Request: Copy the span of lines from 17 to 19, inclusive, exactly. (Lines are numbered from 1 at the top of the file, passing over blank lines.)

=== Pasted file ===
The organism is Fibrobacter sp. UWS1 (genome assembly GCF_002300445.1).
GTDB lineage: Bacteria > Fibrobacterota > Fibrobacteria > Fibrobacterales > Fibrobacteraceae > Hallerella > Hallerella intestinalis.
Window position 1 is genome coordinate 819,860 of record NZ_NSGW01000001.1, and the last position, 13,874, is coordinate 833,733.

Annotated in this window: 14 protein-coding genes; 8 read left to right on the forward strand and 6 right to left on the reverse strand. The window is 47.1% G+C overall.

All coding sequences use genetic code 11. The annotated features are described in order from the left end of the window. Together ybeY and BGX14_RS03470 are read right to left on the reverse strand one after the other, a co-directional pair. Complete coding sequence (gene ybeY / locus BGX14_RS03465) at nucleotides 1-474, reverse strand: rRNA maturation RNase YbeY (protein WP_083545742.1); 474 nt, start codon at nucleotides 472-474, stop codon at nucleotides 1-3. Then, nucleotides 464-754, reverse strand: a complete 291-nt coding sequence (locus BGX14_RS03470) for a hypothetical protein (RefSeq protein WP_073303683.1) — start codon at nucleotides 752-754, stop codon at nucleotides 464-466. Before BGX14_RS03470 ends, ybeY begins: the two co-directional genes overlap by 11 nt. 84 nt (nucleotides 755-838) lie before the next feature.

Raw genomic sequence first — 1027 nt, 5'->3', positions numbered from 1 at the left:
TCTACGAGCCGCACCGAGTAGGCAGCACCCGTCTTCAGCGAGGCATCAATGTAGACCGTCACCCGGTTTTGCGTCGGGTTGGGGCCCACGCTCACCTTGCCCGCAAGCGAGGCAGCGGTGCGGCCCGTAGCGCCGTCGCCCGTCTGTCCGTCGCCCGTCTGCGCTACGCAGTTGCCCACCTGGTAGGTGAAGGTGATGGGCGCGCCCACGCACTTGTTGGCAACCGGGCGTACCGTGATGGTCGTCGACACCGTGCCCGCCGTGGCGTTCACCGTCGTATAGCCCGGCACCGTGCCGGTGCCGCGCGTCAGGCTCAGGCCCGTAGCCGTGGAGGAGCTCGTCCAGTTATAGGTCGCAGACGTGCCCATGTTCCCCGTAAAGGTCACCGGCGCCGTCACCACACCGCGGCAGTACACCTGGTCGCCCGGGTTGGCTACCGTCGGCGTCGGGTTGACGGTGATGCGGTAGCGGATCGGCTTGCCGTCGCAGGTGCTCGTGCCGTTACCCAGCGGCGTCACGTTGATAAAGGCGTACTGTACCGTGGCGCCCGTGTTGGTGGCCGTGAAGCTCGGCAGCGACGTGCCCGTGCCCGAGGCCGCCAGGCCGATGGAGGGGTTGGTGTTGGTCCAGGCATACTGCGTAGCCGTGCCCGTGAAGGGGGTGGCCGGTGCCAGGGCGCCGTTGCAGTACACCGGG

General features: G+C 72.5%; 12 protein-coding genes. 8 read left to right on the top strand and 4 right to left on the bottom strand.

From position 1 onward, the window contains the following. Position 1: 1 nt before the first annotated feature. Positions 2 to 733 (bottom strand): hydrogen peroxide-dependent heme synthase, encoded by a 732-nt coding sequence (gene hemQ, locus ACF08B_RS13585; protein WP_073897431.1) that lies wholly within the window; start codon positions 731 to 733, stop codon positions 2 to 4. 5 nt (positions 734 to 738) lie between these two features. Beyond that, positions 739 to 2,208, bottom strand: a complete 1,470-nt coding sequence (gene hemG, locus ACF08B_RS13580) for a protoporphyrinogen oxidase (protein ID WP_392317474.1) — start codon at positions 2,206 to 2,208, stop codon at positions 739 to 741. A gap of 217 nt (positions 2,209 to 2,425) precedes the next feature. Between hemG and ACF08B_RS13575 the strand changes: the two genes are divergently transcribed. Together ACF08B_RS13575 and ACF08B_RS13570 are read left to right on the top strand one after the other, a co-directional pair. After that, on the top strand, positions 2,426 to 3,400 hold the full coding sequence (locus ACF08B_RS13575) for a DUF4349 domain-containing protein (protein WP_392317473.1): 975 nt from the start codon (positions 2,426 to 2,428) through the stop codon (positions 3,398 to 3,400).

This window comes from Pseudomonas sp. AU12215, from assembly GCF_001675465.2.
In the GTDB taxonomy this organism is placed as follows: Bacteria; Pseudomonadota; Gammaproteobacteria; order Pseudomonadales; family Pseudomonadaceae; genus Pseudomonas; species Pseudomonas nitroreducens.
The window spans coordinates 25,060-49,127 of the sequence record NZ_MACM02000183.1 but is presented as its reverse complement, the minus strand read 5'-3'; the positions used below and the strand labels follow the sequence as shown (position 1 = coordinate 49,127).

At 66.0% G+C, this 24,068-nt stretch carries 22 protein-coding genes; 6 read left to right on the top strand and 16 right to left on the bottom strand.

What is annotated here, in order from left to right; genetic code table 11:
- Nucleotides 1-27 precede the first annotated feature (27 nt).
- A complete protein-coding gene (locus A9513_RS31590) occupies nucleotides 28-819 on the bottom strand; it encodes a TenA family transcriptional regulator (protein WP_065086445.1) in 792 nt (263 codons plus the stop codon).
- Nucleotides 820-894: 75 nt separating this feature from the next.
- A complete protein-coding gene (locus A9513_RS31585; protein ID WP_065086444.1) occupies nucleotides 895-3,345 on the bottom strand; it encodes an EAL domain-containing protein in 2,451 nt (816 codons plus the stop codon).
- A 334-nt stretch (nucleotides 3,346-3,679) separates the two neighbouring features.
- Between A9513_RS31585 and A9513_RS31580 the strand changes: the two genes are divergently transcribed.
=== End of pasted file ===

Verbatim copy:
- Nucleotides 820-894: 75 nt separating this feature from the next.
- A complete protein-coding gene (locus A9513_RS31585; protein ID WP_065086444.1) occupies nucleotides 895-3,345 on the bottom strand; it encodes an EAL domain-containing protein in 2,451 nt (816 codons plus the stop codon).
- A 334-nt stretch (nucleotides 3,346-3,679) separates the two neighbouring features.